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Student Research: Selected Projects
Diane Doesserich monitored the water quality in Lake Katonah (NY) for two years. From the data she developed a long-term management plan to improve lake water quality, degraded due to eutrophication.
John Clark worked with a yeast bioassay for estrogenic compounds in domester wastewater. He examined quantities of EDCs as a function of time and in incoming sewage and effluent from a sewage treatment plant.
Joanna Chisolm used GIS to examine the correlations among asthma incidence, income level, and proximity to diesel truck routes and highways in the five boroughs of New York City.
Ted Nathanson developed a survey, sent nationwide to college students, to examined the water use attitudes, perceptions, and uses across the US, all as a function of self-reported environmental knowledge. He evaluated the perceived merits of various methods of water use reduction, like desalination, conservation, and restriction of development.
Christine Bruno designed a project at the Bronx Zoo to quantify heavy metals present in the eggs of the snapping turtles (Chelydra serpentina) that come ashore from the Bronx River into the Zoo to nest and lay eggs. She is currently completing her MS degree in environmental science at The College of Staten Island studying the connection between soil pH and amphibian distribution in southern New York.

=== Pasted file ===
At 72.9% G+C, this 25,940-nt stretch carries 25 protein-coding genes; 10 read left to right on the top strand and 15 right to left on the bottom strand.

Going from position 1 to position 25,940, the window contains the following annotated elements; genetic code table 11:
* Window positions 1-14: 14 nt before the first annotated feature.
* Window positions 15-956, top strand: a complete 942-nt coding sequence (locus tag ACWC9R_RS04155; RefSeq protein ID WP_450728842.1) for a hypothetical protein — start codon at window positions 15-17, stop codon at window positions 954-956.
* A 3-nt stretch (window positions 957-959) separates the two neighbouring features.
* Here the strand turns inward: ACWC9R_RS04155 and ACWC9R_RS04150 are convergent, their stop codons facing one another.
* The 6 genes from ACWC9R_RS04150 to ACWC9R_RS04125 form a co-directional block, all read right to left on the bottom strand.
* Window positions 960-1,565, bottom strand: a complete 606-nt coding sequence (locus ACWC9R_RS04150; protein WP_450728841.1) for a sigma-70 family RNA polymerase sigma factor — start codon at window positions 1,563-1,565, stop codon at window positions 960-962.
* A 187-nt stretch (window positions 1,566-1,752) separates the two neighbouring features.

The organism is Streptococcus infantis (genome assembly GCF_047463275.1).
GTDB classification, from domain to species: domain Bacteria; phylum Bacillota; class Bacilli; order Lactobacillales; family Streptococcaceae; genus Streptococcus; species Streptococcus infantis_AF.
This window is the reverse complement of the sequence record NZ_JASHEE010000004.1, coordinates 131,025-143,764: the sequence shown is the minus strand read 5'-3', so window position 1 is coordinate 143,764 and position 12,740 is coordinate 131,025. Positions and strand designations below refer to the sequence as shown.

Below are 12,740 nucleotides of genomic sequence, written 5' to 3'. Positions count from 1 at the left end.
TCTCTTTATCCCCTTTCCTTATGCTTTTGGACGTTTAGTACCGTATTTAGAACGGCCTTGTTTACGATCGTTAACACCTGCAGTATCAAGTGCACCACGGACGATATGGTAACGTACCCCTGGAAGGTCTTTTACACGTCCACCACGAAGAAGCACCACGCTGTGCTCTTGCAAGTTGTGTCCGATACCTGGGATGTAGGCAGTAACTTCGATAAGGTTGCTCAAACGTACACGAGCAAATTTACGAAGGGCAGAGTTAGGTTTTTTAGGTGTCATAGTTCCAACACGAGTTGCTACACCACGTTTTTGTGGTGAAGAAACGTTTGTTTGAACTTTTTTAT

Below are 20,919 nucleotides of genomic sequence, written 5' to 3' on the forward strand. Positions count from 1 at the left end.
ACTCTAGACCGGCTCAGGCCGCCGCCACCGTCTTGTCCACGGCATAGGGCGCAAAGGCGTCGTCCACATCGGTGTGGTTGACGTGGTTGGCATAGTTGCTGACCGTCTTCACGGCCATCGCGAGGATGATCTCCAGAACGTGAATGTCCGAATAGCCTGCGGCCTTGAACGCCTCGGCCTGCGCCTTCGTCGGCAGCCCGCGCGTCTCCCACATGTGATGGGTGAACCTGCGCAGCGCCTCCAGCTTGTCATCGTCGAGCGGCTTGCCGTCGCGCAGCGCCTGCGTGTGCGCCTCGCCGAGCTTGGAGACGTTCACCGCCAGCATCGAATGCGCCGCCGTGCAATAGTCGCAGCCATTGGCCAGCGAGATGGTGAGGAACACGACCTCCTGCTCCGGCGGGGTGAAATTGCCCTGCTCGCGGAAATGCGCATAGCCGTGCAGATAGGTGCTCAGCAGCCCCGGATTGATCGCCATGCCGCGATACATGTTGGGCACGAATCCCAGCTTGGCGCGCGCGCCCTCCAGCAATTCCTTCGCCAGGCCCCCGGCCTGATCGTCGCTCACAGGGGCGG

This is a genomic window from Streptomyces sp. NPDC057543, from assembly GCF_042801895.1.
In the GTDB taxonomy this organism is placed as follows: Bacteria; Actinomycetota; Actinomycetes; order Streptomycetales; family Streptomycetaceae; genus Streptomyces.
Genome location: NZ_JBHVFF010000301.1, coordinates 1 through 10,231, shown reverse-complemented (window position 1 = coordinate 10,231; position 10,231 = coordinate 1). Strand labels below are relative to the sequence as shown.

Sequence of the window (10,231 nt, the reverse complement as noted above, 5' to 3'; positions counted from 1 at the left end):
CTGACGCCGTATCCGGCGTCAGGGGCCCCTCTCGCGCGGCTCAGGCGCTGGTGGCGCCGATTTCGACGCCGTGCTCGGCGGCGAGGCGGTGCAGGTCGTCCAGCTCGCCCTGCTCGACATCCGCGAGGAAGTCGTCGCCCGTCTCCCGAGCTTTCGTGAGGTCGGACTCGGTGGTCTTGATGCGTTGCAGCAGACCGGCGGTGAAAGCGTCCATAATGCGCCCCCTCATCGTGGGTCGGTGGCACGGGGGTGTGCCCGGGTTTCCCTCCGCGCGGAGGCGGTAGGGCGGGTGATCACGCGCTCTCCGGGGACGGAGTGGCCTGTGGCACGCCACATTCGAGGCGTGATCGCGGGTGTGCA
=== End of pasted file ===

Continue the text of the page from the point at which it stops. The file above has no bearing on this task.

Pira Suthirangkul described changes during embryo development of the non-native Asia Shore crabs (Hemigrapsus sanguineus). Pira used the relationship he developed between female crab size and offspring number to predicted the reproductive output of a local population.
The following are condensed descriptions of the research interests of the core Environmental Studies faculty. Please see individual faculty websites for more complete information.
Ryan Taylor, Ph.D. (Assistant Professor) - Geographic Information System research, freshwater stream processes and ecology, environmental policy and management.
Matthew Immergut (Assistant Professor) - Environmental sociology, irrational consequences of rational systems (alà Max Weber). email@example.com